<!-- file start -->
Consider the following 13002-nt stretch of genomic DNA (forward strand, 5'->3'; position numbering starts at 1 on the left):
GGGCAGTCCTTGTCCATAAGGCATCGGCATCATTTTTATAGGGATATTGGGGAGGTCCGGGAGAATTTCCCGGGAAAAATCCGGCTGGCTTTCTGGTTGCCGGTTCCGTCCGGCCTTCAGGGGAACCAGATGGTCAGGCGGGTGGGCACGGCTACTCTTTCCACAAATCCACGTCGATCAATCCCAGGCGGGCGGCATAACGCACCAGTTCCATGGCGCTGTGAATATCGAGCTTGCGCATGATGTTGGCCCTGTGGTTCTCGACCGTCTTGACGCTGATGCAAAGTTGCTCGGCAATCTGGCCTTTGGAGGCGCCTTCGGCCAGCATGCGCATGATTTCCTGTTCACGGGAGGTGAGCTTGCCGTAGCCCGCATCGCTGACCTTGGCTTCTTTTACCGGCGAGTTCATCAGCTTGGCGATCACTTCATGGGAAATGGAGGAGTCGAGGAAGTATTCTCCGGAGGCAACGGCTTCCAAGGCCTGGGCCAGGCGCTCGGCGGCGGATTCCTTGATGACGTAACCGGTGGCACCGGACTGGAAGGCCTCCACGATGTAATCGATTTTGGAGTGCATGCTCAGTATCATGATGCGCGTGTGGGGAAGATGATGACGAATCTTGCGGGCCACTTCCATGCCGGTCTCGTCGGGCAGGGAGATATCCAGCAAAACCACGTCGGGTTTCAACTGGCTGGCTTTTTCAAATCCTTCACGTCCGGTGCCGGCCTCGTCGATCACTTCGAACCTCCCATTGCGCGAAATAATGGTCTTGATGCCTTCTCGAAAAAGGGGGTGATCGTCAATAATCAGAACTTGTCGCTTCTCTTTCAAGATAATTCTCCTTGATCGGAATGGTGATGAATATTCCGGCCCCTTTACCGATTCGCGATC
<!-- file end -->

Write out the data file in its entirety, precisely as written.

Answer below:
Consider the following 13002-nt stretch of genomic DNA (forward strand, 5'->3'; position numbering starts at 1 on the left):
GGGCAGTCCTTGTCCATAAGGCATCGGCATCATTTTTATAGGGATATTGGGGAGGTCCGGGAGAATTTCCCGGGAAAAATCCGGCTGGCTTTCTGGTTGCCGGTTCCGTCCGGCCTTCAGGGGAACCAGATGGTCAGGCGGGTGGGCACGGCTACTCTTTCCACAAATCCACGTCGATCAATCCCAGGCGGGCGGCATAACGCACCAGTTCCATGGCGCTGTGAATATCGAGCTTGCGCATGATGTTGGCCCTGTGGTTCTCGACCGTCTTGACGCTGATGCAAAGTTGCTCGGCAATCTGGCCTTTGGAGGCGCCTTCGGCCAGCATGCGCATGATTTCCTGTTCACGGGAGGTGAGCTTGCCGTAGCCCGCATCGCTGACCTTGGCTTCTTTTACCGGCGAGTTCATCAGCTTGGCGATCACTTCATGGGAAATGGAGGAGTCGAGGAAGTATTCTCCGGAGGCAACGGCTTCCAAGGCCTGGGCCAGGCGCTCGGCGGCGGATTCCTTGATGACGTAACCGGTGGCACCGGACTGGAAGGCCTCCACGATGTAATCGATTTTGGAGTGCATGCTCAGTATCATGATGCGCGTGTGGGGAAGATGATGACGAATCTTGCGGGCCACTTCCATGCCGGTCTCGTCGGGCAGGGAGATATCCAGCAAAACCACGTCGGGTTTCAACTGGCTGGCTTTTTCAAATCCTTCACGTCCGGTGCCGGCCTCGTCGATCACTTCGAACCTCCCATTGCGCGAAATAATGGTCTTGATGCCTTCTCGAAAAAGGGGGTGATCGTCAATAATCAGAACTTGTCGCTTCTCTTTCAAGATAATTCTCCTTGATCGGAATGGTGATGAATATTCCGGCCCCTTTACCGATTCGCGATC